specimens (47.0%) giving 1590 distinct pneumococcal
isolates, 1374 (86.4%) of which were serotypeable (Table 2).
The most common of the 48 serotypes detected were
16F (prevalence 3.8%), 6C (3.6%), 11A (3.3%), 19F (3.0%),
Denominators for proportions varied due to missing data. Proportions were compared using χ2
*p < 0.05, **p < 0.01
aTwo participants carried a PCV7 and PCV13-non-PCV7 serotype simultaneously
bOne participant carried a PCV7 and PCV13-non-PCV7 serotype simultaneously
cDenominator is number of participants at time of enrolment pre/post PCV13. Includes participants vaccinated with PCV7 prior to introduction of PCV13
19A (2.9%) and 15B (2.6%). Several PCV13 serotypes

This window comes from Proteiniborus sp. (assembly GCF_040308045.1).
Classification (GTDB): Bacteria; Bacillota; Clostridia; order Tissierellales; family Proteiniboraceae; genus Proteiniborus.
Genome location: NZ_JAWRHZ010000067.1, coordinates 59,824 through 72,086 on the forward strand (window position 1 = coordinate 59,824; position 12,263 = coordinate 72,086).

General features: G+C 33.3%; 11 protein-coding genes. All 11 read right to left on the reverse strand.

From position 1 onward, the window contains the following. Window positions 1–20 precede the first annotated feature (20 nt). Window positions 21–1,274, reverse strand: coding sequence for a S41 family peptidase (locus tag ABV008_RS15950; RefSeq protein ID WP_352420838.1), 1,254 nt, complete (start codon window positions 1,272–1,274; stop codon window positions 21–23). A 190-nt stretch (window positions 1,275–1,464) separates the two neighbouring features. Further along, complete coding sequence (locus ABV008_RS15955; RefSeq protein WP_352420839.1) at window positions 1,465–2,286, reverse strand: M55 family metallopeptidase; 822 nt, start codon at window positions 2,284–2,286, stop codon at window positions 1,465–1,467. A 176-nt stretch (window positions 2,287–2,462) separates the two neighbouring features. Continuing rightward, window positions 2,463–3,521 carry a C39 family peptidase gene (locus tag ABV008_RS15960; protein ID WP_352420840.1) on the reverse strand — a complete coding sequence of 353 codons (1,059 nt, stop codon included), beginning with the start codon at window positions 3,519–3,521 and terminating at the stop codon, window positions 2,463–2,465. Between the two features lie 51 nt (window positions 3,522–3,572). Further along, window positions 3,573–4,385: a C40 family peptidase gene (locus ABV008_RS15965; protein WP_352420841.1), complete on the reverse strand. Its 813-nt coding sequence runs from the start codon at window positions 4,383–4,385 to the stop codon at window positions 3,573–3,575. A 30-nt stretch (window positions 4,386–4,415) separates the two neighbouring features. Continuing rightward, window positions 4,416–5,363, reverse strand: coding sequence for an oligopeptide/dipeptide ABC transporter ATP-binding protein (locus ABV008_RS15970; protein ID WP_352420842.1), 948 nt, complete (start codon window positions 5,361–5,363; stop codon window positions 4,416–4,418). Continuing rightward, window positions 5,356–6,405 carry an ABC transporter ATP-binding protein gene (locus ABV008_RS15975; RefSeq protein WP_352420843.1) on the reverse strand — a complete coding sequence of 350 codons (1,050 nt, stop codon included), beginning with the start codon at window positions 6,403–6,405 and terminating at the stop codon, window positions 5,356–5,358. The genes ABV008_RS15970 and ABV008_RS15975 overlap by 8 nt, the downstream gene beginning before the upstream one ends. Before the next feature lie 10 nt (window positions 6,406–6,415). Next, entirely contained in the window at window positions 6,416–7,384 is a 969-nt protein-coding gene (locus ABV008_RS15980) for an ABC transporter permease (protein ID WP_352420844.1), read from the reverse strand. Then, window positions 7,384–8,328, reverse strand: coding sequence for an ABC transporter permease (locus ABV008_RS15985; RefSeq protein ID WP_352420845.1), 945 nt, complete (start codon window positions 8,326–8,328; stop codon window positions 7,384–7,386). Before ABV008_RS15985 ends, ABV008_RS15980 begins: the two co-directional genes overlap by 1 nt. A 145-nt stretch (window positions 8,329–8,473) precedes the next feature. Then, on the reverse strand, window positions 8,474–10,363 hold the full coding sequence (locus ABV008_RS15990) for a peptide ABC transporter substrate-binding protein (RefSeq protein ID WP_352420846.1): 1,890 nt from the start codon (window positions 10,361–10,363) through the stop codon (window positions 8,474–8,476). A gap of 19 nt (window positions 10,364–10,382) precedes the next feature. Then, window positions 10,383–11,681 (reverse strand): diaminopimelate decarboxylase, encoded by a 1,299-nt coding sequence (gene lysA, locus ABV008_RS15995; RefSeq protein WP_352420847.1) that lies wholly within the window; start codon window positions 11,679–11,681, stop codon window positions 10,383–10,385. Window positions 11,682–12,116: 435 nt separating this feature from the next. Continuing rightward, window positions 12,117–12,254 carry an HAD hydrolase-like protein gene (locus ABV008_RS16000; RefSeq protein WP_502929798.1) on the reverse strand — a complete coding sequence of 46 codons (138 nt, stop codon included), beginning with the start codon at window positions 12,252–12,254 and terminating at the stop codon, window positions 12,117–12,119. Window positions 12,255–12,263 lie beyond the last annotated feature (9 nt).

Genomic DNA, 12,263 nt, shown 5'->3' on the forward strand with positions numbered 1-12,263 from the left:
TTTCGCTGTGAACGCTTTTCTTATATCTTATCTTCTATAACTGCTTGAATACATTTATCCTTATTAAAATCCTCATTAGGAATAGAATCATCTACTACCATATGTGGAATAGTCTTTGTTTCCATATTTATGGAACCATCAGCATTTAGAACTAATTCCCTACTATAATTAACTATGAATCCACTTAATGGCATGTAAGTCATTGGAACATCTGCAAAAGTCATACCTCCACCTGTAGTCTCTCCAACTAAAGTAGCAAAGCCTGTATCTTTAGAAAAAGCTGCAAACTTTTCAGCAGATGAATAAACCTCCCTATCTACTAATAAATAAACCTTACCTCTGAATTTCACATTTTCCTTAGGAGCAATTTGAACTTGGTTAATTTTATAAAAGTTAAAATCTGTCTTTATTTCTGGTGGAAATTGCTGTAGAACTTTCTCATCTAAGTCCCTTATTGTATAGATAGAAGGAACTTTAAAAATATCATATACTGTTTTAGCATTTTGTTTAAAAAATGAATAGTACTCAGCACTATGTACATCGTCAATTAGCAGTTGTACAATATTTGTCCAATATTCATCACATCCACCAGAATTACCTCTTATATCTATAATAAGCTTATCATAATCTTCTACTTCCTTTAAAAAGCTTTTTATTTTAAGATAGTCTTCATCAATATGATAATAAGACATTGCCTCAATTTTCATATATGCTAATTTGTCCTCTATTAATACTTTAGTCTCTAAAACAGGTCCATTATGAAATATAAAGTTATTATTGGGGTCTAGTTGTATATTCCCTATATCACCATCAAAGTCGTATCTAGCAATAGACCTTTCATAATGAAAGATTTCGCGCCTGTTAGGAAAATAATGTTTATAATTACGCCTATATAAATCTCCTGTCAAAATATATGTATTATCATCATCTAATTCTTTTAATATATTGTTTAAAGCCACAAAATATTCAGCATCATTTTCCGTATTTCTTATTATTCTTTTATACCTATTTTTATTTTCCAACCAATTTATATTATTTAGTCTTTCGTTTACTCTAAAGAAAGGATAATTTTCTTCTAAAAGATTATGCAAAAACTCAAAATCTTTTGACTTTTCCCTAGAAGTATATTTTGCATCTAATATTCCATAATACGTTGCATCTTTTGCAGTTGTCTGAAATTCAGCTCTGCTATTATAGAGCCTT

decreased in frequency post-PCV13 introduction in
children <5 years old: PCV7 type 23F (4.8% versus
1.8%, p < 0.05), PCV13-non-PCV7 types 6A (3.6%
versus 1.4%, p < 0.05) and 19A (7.7% versus 3.2%,
p < 0.05) (Fig. 2). Reductions in PCV13 types were
also observed in participants ≥5 years old, to a lesser
extent than that seen in children <5 years (15.5% to
12.1% in 5–14 years, p = 0.12; 4.1% to 2.2% in ≥15
years group, p = 0.10, Table 1).
Carriage of more than one serotype was identified in
131 (4.5%) specimens. Non-serotypeable isolates were
detected in addition to a serotypeable isolate in 81
(2.8%) specimens. The prevalence of a non-serotypeable
pneumococcus in the absence of serotypeable strains
was lower post-PCV13 (4.7% versus 3.9%, p = 0.06).
Among 36 non-PCV13 serotypes identified, the
prevalence of 11A (4.8% versus 8.4%, p < 0.05), 15B (2.1%
versus 7.0%, p < 0.01) and 21 (0.9% versus 2.6%, p < 0.05)
increased significantly among children <5 years old while
7B and 29 were only detected post-PCV13 (2.0% and